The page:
Bankruptcy is not a topic most people are comfortable with, and few are willing to discuss the issue openly. This lends a haze of mystery to the filing of Chapter 7 bankruptcy, and many consumers are ill informed of their rights - which means they are more vulnerable to financial predators.
The problem usually falls in the arena of bankruptcy mills, which are firms run by "professionals" who advertise low-cost, cut-rate bankruptcy filing services. Some of these people will tell customers that they do not fit the income criteria for the less-expensive Chapter 7 bankruptcy, and will instead insist that a Chapter 13 bankruptcy is the only option.
It is true that there are income requirements for Chapter 7 bankruptcy in Georgia and elsewhere, but the law provides other forms of relief that may still make Chapter 7 possible. In Georgia, for instance, household expenses are weighed in relation to income. Certain expenses, such as caring for elderly relatives or ongoing medical bills, can counteract a higher income.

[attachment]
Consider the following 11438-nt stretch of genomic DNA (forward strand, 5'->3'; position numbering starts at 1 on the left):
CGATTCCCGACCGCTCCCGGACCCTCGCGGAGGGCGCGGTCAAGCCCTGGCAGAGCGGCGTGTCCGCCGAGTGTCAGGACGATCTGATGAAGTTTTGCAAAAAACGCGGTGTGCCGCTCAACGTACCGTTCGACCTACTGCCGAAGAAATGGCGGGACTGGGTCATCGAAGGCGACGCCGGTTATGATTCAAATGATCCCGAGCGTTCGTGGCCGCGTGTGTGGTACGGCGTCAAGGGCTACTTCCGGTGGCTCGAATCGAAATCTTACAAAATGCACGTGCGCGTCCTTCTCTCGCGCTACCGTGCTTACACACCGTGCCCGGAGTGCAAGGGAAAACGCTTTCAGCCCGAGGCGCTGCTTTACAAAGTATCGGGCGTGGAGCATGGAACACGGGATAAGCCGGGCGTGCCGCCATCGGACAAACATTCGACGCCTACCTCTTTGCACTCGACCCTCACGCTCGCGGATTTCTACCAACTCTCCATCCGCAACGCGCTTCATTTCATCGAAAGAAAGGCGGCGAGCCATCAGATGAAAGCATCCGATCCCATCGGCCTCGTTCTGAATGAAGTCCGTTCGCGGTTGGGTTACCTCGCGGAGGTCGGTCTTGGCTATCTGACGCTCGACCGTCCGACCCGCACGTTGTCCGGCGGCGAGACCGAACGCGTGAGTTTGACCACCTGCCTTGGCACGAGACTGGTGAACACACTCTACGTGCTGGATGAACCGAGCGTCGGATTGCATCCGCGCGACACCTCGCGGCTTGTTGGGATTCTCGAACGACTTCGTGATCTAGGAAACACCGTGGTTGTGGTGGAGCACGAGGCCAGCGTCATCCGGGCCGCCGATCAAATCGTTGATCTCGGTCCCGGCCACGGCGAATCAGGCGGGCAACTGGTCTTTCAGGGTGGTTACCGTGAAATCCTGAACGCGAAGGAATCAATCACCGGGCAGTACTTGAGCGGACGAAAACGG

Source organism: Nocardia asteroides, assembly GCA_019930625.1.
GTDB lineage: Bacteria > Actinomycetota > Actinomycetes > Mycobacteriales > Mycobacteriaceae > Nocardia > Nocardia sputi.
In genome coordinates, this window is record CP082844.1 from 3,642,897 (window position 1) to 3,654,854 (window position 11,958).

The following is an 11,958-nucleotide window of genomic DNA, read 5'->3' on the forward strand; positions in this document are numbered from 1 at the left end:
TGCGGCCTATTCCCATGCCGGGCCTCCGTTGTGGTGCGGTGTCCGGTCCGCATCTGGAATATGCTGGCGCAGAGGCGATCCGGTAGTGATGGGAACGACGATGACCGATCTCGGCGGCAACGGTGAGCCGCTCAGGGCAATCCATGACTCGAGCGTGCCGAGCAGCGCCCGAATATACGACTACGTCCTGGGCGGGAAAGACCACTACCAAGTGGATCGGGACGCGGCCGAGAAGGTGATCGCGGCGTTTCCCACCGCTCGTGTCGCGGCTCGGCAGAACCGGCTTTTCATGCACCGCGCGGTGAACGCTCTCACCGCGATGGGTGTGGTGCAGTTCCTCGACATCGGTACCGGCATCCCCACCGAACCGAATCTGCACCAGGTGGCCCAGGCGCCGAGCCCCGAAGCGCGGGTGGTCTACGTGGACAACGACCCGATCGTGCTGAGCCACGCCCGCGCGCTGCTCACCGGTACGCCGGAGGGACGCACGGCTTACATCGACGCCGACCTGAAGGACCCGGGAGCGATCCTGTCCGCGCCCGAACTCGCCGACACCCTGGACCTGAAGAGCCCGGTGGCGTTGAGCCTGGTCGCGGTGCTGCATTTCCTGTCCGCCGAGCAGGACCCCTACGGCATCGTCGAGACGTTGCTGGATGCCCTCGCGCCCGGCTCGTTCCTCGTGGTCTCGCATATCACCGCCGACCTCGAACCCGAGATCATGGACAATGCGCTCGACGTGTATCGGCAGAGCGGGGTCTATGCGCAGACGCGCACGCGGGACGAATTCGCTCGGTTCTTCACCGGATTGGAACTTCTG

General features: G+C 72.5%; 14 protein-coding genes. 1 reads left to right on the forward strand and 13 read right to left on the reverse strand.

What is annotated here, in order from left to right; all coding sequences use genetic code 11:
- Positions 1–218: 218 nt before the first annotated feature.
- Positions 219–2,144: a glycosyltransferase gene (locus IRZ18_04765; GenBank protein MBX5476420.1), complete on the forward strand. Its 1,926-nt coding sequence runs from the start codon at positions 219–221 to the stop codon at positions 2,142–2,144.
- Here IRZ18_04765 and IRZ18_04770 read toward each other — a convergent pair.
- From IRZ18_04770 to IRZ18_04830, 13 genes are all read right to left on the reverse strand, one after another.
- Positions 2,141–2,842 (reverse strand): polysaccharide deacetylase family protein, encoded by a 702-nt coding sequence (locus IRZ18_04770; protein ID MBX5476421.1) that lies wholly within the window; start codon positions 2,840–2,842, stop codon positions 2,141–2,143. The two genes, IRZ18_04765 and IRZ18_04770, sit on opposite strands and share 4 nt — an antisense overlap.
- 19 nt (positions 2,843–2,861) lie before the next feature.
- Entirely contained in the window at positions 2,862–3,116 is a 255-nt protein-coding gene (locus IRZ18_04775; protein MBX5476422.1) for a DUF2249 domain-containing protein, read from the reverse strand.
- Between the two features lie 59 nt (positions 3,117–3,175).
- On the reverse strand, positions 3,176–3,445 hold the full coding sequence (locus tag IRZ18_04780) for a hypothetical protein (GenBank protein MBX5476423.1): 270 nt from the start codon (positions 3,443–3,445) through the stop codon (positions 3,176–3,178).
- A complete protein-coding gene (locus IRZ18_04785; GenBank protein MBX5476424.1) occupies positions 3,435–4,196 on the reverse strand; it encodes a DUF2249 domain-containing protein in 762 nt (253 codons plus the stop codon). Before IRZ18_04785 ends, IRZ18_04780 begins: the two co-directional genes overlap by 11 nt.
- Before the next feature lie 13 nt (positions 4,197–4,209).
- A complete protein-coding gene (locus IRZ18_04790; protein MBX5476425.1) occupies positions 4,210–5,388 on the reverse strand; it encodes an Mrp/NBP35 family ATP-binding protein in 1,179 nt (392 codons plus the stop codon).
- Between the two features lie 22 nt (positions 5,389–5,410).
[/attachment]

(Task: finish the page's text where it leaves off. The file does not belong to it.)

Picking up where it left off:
Avoiding bankruptcy mills is not easy, however, especially for people who do not wish to discuss their financial issues with others. The stigma attached to financial insolvency can lead to self-imposed seclusion, which makes consumers vulnerable. It is important to remember that you have rights regardless of your financial situation, and that there are unscrupulous individuals out there just waiting to take advantage.
When filing for any type of bankruptcy, consumers should seek references for reputable attorneys who will act in their best interests. Reliable representation will offer peace of mind as you navigate the confusing waters of bankruptcy - and it might save your home, your personal belongings and your financial future.
It is also a good idea to become familiar with all aspects of filing for bankruptcy. The more you know about your rights and your options, the less likely you'll fall prey to a scam.